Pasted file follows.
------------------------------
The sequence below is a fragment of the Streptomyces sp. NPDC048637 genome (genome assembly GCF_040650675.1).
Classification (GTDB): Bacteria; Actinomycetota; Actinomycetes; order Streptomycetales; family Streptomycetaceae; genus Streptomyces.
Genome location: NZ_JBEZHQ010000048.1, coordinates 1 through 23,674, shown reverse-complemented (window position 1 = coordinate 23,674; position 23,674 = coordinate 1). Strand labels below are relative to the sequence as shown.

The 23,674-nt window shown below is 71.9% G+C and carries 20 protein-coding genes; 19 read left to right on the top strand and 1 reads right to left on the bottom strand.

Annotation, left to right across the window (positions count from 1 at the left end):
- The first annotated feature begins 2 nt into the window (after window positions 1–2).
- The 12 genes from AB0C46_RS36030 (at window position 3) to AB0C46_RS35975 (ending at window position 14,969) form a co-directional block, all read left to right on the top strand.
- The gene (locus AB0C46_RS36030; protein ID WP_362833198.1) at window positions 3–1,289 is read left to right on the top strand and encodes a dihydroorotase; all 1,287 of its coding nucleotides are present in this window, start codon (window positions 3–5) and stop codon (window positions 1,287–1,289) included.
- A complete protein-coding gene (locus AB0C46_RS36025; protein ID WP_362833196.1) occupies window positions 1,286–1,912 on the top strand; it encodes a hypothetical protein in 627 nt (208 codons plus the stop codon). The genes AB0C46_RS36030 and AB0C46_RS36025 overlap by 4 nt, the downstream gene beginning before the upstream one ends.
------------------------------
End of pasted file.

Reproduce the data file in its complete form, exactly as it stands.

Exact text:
The sequence below is a fragment of the Streptomyces sp. NPDC048637 genome (genome assembly GCF_040650675.1).
Classification (GTDB): Bacteria; Actinomycetota; Actinomycetes; order Streptomycetales; family Streptomycetaceae; genus Streptomyces.
Genome location: NZ_JBEZHQ010000048.1, coordinates 1 through 23,674, shown reverse-complemented (window position 1 = coordinate 23,674; position 23,674 = coordinate 1). Strand labels below are relative to the sequence as shown.

The 23,674-nt window shown below is 71.9% G+C and carries 20 protein-coding genes; 19 read left to right on the top strand and 1 reads right to left on the bottom strand.

Annotation, left to right across the window (positions count from 1 at the left end):
- The first annotated feature begins 2 nt into the window (after window positions 1–2).
- The 12 genes from AB0C46_RS36030 (at window position 3) to AB0C46_RS35975 (ending at window position 14,969) form a co-directional block, all read left to right on the top strand.
- The gene (locus AB0C46_RS36030; protein ID WP_362833198.1) at window positions 3–1,289 is read left to right on the top strand and encodes a dihydroorotase; all 1,287 of its coding nucleotides are present in this window, start codon (window positions 3–5) and stop codon (window positions 1,287–1,289) included.
- A complete protein-coding gene (locus AB0C46_RS36025; protein ID WP_362833196.1) occupies window positions 1,286–1,912 on the top strand; it encodes a hypothetical protein in 627 nt (208 codons plus the stop codon). The genes AB0C46_RS36030 and AB0C46_RS36025 overlap by 4 nt, the downstream gene beginning before the upstream one ends.